A claim questioning the validity of the Treaty of Waitangi because the royal seal signifying Queen Victoria's assent to it had been defaced by fire has "stunned" the Waitangi Tribunal, says claimant Hone Tiatoa.

"They don't know how to deal with it," he said yesterday.

Mr Tiatoa, a Kerikeri artist, says damage to the seal during a blaze which destroyed colonial government offices in Auckland in 1841 rendered the Treaty void under English contract law which applied at that time.

The Wai 966 claim was lodged by Ngapuhi kaumatua Gray Theodore and Pereme Porter, both of Auckland, in 2001.


A 250-page addition to Wai 966 was filed by Mr Tiatoa, his uncle Te Kei Tiatoa and Mr Porter during the tribunal's Te Paparahi o Te Raki (Northland) Inquiry stage 2 hearing at Kerikeri in September.

With the Treaty allegedly void, Hone Tiatoa - who is acting as counsel for the Wai 966 claimants - said the principle of jus cogens in international law applied and Maori authority had not been displaced in Aotearoa.

In September he had recommended to the tribunal that the International Court of Justice should rule on the issue.

Receiving no response, he last week emailed tribunal presiding officer Judge Craig Coxhead asking him to verify the historical evidence in the Wai 966 addition and to carry out its recommendations.

The Northern Advocate called the Justice Ministry media team to ask what was happening and was told the tribunal did not comment on unresolved claims.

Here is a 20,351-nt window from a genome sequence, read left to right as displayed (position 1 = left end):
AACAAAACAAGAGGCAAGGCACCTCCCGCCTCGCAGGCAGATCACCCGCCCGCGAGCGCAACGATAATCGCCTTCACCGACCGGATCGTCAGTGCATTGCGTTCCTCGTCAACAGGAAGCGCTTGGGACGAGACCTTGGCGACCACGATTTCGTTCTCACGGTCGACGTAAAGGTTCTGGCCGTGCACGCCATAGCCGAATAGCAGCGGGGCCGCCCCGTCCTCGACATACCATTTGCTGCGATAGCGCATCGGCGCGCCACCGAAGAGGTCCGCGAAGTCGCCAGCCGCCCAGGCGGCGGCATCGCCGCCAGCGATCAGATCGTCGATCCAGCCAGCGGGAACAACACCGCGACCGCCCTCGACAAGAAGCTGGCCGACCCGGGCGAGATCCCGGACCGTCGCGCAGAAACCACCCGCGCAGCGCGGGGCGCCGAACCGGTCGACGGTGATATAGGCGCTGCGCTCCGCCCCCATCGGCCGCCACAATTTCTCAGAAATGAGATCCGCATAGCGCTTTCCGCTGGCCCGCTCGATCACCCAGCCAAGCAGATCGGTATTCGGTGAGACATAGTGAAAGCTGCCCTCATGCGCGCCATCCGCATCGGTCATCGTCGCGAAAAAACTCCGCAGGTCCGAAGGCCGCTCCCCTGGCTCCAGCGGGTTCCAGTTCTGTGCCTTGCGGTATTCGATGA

Historian Paul Moon said Captain William Hobson used a seal with the royal arms above the words "New Zealand" on the Treaty signed with Maori chiefs at Waitangi in 1840.

Copies were sent around New Zealand to obtain the signatures of other chiefs and extend the sovereignty of the Queen over the whole country.

The first public seal of New Zealand, showing Queen Victoria with a group of Maori chiefs, was introduced in 1841.


The same year, the Treaty documents narrowly escaped destruction by fire when the government offices at Auckland were burned down, Professor Moon said.

"George Eliott, the record clerk, arrived just in time to rescue the Treaty and the Seal of the Colony," he said.

Mr Tiatoa said he had studied the Treaty at Archives NZ in Wellington and it could be seen how Mr Eliott had patched together documents damaged in the blaze, and fire damage to the seal was evident. The Wai 966 claimants wanted a peaceful resolution to the issue as "we have to work together to resolve this for the good of the country," Mr Tiatoa said.